european musical instruments in India
srini at engin.umich.edu
Wed Apr 2 19:57:27 UTC 1997
John Napier writes:
One assumption often made is that because the accompanying instrument
ideally today blends with the voice, that the aim of accompaniment has
always been to do so.
A related assumption, which seems to have taken strong hold
among Carnatic audiences, is that instrumental music should
towline vocal music... there are a few reasons for this development,
including the dominating presence of some remarkable instrumentalists
in the latter half of this century like Mali (flute), Balachander(vINa),
and Lalgudi Jayaraman (violin) whose style is avowedly vocal.
Also, the instrumentalists' repertoire has come to include a
large number of kritis of the great composers... so a bias
towards vocalism seems natural. Some try to strike a via
media by adapting or completely morphing a few vocal compositions
for their instrumental use... and it all sounds like an uneasy
Yet, that everything was not vocal-like, even at the beginning
of this century, is very clear from various anecdotal evidence
_and_ recorded examples.
Flute seems to have been played in a fairly staccato manner...
in the post-Mali era, this style is parodied as a tap-tap-tap
style which resorted mainly to viralaDi (fast fingering) and
tongueing rather than aiming at fluidity.
NAgasvaram had its own hoary tradition and its practitioners
more or less stuck to their traditional repertoire of mallArI-
rAga AlApana-rakti-pallavi, leaving aside the compositions of
the great 18th-19th century composers. In fact, it is a few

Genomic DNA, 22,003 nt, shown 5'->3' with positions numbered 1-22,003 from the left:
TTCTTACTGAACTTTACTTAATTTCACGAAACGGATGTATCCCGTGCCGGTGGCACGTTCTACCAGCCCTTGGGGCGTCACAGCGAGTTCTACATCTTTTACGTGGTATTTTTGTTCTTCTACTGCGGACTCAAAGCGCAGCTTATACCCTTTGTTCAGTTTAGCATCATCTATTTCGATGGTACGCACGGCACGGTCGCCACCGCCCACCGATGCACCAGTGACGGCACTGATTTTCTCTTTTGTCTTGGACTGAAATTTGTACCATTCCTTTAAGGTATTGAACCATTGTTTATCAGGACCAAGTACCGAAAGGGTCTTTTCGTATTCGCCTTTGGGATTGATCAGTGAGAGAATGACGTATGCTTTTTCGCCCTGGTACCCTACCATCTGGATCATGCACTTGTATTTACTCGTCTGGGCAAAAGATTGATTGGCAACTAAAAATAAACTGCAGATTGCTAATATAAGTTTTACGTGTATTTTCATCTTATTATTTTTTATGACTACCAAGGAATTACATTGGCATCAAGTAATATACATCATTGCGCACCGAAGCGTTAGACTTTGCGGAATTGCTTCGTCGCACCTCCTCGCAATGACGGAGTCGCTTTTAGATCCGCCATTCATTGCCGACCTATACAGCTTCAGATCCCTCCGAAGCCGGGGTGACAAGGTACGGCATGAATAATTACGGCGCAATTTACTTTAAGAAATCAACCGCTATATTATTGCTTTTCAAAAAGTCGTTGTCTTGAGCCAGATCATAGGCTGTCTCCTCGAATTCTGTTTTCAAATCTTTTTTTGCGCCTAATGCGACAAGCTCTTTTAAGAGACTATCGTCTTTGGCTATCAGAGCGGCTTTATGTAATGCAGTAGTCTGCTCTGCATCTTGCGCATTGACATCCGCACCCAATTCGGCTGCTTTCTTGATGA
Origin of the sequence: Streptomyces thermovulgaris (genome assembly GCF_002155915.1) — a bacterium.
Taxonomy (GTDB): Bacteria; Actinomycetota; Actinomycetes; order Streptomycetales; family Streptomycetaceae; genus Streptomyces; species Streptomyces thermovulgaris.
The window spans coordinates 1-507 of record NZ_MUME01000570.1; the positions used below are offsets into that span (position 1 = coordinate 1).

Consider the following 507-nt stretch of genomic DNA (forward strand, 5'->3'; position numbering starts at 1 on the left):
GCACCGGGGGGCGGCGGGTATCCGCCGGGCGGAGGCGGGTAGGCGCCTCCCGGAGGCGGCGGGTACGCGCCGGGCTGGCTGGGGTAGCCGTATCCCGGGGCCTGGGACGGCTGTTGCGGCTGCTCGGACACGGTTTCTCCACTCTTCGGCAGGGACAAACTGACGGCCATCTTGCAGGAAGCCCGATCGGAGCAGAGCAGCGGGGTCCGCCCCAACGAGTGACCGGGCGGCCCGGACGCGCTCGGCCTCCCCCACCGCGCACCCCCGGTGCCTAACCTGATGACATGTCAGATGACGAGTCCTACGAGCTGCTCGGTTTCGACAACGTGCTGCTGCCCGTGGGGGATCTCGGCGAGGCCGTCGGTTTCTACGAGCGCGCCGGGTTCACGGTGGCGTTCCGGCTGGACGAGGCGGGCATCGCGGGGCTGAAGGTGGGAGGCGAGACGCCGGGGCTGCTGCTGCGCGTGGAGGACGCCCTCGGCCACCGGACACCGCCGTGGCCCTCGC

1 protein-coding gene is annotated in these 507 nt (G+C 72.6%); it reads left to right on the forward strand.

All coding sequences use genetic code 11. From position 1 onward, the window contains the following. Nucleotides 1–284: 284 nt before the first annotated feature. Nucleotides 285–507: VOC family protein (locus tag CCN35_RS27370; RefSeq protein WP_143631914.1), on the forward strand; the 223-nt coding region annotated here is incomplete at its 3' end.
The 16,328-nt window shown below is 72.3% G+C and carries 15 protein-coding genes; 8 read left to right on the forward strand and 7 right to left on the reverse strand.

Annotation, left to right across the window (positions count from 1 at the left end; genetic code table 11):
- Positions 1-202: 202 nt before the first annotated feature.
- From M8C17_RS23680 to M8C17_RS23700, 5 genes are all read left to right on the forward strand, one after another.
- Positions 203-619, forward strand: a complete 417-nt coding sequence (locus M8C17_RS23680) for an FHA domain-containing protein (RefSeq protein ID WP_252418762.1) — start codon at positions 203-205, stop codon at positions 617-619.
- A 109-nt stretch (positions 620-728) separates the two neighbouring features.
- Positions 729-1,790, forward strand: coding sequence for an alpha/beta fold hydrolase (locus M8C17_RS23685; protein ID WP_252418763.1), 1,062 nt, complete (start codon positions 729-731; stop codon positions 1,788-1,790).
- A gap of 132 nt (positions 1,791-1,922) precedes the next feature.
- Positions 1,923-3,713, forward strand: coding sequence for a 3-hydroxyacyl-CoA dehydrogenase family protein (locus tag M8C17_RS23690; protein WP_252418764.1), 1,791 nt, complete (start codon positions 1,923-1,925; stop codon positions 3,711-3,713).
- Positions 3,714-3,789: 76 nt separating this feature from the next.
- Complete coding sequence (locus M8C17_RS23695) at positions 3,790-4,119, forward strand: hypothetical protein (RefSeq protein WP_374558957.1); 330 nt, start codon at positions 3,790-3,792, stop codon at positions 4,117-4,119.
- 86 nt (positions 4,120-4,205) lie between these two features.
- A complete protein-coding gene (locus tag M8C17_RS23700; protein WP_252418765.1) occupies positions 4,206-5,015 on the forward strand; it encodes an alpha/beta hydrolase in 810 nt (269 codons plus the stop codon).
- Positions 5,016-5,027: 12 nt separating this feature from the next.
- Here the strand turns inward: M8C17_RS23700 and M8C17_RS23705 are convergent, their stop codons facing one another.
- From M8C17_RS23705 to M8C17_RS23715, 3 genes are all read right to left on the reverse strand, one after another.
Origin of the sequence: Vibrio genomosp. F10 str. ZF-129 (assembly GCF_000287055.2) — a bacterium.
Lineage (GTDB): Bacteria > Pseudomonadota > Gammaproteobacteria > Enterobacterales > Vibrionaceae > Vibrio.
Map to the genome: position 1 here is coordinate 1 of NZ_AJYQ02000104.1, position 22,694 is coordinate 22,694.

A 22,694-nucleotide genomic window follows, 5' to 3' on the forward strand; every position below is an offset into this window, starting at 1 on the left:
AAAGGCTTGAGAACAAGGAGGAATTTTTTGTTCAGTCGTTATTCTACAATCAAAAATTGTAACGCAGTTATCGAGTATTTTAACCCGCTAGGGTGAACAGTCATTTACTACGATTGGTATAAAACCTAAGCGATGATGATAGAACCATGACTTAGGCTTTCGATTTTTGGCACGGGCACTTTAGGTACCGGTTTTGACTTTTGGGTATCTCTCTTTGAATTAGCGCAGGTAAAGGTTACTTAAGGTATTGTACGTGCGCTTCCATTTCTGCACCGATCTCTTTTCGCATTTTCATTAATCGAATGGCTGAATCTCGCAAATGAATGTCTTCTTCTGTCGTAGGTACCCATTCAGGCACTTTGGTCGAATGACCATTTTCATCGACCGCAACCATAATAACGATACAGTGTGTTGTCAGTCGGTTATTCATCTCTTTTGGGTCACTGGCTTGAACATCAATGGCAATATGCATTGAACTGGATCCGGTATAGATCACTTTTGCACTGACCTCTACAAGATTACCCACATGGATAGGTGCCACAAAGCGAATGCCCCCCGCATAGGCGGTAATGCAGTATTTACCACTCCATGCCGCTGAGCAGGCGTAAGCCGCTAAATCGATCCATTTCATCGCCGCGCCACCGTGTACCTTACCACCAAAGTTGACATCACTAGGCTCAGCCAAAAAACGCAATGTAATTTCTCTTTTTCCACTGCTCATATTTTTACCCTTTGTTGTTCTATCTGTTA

vocalists of this century like GNB, Semmangudi, etc who are
credited with mimicking the nAgasvara style, in very broad terms.
Veena too had an interesting history... many vaiNikas simultaneously
sang, at least in stretches, and played the instrument. The great
composer, Muttusvami Dikshitar (1775-1835), calls him a vaiNika-gAyaka.
Closer to us, Karaikkudi Brothers and Veena Dhanammal did the same
and there are followers of this practice to this day. However,
Rangaramanuja Iyengar, a historian and practitioner of Carnatic
music, makes a crucial observation that in the case of the legendary
Dhanammal, the voice and the wire worked in perfect complement,
rather than simply mimicking each other... he is the only one to
have called this insistence on "vocal-like instrumental music" a
fallacy, that ignores the unique history and development of each
instrument vis-a-vis the voice.
In searching for a blend with the voice, and a perfect legato
(sorry to use the Italian/European word, please provide Indian
equivalent!), two other factors may have been underplayed in
searching for the ideals of accompaniment: the idea of timbral
contrast, and the idea of comparable attack.
Absolutely... this underplaying of the latter ideals while laying
undue stress on "legato"... really, in most cases, legato as understood
merely as an explicit aural continuity through ample volume ;-) ...
seems to have been a major factor in violin becoming an indispensable
accompaniment in Carnatic music. Of course, violin accompaniment
has developed far beyond being just that !
I wonder if there is a direct equivalent of legato as a style...
what is Indian music if it is not all legato ???
At the level of a pair of svaras, legato could very well be subsumed
under the "lIna" gamaka, while "jAru", "mIND" etc refer to slides
over larger intervals.
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